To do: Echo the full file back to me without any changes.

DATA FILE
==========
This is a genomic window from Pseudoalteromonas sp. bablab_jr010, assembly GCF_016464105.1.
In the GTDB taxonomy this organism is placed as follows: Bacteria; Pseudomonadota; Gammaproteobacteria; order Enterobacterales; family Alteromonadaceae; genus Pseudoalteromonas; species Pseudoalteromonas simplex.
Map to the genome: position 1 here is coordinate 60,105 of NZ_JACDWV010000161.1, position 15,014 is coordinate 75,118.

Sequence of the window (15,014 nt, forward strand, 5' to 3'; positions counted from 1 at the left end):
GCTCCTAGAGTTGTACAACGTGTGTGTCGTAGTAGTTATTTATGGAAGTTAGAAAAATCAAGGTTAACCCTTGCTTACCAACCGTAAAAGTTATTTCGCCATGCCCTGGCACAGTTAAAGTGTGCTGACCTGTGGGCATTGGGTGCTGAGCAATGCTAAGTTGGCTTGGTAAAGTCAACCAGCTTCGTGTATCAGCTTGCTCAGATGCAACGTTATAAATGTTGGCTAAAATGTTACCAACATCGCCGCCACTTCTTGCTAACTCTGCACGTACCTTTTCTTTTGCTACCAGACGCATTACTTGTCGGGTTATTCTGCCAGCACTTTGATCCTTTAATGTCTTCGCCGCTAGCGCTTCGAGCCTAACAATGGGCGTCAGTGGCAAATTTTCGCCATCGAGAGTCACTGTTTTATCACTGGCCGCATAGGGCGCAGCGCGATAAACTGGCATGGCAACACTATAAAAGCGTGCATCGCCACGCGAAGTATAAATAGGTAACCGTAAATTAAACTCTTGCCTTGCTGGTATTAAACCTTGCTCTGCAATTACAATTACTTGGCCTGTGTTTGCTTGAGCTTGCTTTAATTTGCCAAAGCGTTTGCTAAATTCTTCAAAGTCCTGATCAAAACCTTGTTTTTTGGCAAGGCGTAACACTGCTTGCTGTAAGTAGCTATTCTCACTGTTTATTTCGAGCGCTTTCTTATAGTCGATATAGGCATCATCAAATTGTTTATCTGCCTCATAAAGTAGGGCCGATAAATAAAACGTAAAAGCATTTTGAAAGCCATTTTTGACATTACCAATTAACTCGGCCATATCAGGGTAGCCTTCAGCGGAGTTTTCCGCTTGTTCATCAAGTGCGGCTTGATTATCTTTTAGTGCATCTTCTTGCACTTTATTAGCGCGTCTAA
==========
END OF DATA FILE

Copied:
This is a genomic window from Pseudoalteromonas sp. bablab_jr010, assembly GCF_016464105.1.
In the GTDB taxonomy this organism is placed as follows: Bacteria; Pseudomonadota; Gammaproteobacteria; order Enterobacterales; family Alteromonadaceae; genus Pseudoalteromonas; species Pseudoalteromonas simplex.
Map to the genome: position 1 here is coordinate 60,105 of NZ_JACDWV010000161.1, position 15,014 is coordinate 75,118.

Sequence of the window (15,014 nt, forward strand, 5' to 3'; positions counted from 1 at the left end):
GCTCCTAGAGTTGTACAACGTGTGTGTCGTAGTAGTTATTTATGGAAGTTAGAAAAATCAAGGTTAACCCTTGCTTACCAACCGTAAAAGTTATTTCGCCATGCCCTGGCACAGTTAAAGTGTGCTGACCTGTGGGCATTGGGTGCTGAGCAATGCTAAGTTGGCTTGGTAAAGTCAACCAGCTTCGTGTATCAGCTTGCTCAGATGCAACGTTATAAATGTTGGCTAAAATGTTACCAACATCGCCGCCACTTCTTGCTAACTCTGCACGTACCTTTTCTTTTGCTACCAGACGCATTACTTGTCGGGTTATTCTGCCAGCACTTTGATCCTTTAATGTCTTCGCCGCTAGCGCTTCGAGCCTAACAATGGGCGTCAGTGGCAAATTTTCGCCATCGAGAGTCACTGTTTTATCACTGGCCGCATAGGGCGCAGCGCGATAAACTGGCATGGCAACACTATAAAAGCGTGCATCGCCACGCGAAGTATAAATAGGTAACCGTAAATTAAACTCTTGCCTTGCTGGTATTAAACCTTGCTCTGCAATTACAATTACTTGGCCTGTGTTTGCTTGAGCTTGCTTTAATTTGCCAAAGCGTTTGCTAAATTCTTCAAAGTCCTGATCAAAACCTTGTTTTTTGGCAAGGCGTAACACTGCTTGCTGTAAGTAGCTATTCTCACTGTTTATTTCGAGCGCTTTCTTATAGTCGATATAGGCATCATCAAATTGTTTATCTGCCTCATAAAGTAGGGCCGATAAATAAAACGTAAAAGCATTTTGAAAGCCATTTTTGACATTACCAATTAACTCGGCCATATCAGGGTAGCCTTCAGCGGAGTTTTCCGCTTGTTCATCAAGTGCGGCTTGATTATCTTTTAGTGCATCTTCTTGCACTTTATTAGCGCGTCTAA